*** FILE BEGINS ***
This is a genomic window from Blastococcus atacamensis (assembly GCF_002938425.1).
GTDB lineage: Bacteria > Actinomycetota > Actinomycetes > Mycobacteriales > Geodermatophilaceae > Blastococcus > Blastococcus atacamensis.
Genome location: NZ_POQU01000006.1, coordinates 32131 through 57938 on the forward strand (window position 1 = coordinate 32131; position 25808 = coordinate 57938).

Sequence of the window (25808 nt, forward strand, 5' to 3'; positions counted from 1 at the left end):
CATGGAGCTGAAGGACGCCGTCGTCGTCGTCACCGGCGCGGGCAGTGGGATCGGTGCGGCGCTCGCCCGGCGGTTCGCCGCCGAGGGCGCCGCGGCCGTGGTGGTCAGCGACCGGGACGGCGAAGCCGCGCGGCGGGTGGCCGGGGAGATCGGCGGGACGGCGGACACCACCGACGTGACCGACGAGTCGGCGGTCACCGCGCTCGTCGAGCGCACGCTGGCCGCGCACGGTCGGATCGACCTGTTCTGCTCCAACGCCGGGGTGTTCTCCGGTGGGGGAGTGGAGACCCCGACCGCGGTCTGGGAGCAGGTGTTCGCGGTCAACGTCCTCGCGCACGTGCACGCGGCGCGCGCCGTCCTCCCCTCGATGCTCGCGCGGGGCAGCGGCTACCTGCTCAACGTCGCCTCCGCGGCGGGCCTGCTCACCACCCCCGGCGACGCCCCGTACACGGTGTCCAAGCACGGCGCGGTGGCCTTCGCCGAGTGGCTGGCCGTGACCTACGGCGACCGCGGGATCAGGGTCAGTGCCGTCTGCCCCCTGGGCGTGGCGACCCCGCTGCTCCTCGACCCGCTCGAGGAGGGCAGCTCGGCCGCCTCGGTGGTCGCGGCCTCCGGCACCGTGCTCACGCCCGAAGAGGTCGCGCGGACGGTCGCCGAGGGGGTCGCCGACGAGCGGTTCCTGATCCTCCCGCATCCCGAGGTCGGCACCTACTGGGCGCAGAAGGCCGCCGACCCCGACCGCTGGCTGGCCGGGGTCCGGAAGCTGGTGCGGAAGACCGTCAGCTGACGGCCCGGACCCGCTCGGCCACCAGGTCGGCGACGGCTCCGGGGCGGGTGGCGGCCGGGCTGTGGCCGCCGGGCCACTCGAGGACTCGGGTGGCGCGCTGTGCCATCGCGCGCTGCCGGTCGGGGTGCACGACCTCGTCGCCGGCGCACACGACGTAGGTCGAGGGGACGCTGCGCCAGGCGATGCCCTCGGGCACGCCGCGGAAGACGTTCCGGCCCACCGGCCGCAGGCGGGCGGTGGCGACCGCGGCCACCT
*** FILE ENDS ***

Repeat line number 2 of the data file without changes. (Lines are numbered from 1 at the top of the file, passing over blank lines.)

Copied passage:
GTDB lineage: Bacteria > Actinomycetota > Actinomycetes > Mycobacteriales > Geodermatophilaceae > Blastococcus > Blastococcus atacamensis.